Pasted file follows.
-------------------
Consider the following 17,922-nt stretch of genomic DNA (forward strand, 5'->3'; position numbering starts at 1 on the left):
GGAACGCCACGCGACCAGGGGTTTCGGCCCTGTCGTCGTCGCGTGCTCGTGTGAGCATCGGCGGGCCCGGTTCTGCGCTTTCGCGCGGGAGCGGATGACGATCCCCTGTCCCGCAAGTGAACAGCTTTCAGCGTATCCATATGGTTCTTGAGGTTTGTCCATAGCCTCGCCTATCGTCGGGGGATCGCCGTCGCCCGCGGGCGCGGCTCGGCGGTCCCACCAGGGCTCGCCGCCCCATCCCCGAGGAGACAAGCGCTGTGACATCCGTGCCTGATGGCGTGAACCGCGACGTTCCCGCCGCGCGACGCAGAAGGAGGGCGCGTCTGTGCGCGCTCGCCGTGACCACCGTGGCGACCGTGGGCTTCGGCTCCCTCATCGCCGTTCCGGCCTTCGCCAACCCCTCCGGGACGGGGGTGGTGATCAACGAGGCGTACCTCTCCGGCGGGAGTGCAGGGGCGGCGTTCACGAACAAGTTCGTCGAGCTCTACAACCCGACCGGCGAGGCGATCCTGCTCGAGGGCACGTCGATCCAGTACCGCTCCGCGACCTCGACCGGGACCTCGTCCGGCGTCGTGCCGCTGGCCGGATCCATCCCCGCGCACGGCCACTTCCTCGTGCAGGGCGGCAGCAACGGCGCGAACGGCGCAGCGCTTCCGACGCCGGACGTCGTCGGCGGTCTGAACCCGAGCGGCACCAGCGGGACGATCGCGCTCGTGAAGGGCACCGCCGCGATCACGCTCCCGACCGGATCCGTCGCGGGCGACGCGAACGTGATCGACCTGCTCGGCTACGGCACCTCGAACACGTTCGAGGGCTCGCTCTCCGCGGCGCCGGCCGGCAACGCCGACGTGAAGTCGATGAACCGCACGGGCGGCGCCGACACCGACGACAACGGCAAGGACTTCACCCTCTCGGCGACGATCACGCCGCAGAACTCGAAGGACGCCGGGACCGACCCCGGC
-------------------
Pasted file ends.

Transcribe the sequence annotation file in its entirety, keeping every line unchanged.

Consider the following 17,922-nt stretch of genomic DNA (forward strand, 5'->3'; position numbering starts at 1 on the left):
GGAACGCCACGCGACCAGGGGTTTCGGCCCTGTCGTCGTCGCGTGCTCGTGTGAGCATCGGCGGGCCCGGTTCTGCGCTTTCGCGCGGGAGCGGATGACGATCCCCTGTCCCGCAAGTGAACAGCTTTCAGCGTATCCATATGGTTCTTGAGGTTTGTCCATAGCCTCGCCTATCGTCGGGGGATCGCCGTCGCCCGCGGGCGCGGCTCGGCGGTCCCACCAGGGCTCGCCGCCCCATCCCCGAGGAGACAAGCGCTGTGACATCCGTGCCTGATGGCGTGAACCGCGACGTTCCCGCCGCGCGACGCAGAAGGAGGGCGCGTCTGTGCGCGCTCGCCGTGACCACCGTGGCGACCGTGGGCTTCGGCTCCCTCATCGCCGTTCCGGCCTTCGCCAACCCCTCCGGGACGGGGGTGGTGATCAACGAGGCGTACCTCTCCGGCGGGAGTGCAGGGGCGGCGTTCACGAACAAGTTCGTCGAGCTCTACAACCCGACCGGCGAGGCGATCCTGCTCGAGGGCACGTCGATCCAGTACCGCTCCGCGACCTCGACCGGGACCTCGTCCGGCGTCGTGCCGCTGGCCGGATCCATCCCCGCGCACGGCCACTTCCTCGTGCAGGGCGGCAGCAACGGCGCGAACGGCGCAGCGCTTCCGACGCCGGACGTCGTCGGCGGTCTGAACCCGAGCGGCACCAGCGGGACGATCGCGCTCGTGAAGGGCACCGCCGCGATCACGCTCCCGACCGGATCCGTCGCGGGCGACGCGAACGTGATCGACCTGCTCGGCTACGGCACCTCGAACACGTTCGAGGGCTCGCTCTCCGCGGCGCCGGCCGGCAACGCCGACGTGAAGTCGATGAACCGCACGGGCGGCGCCGACACCGACGACAACGGCAAGGACTTCACCCTCTCGGCGACGATCACGCCGCAGAACTCGAAGGACGCCGGGACCGACCCCGGC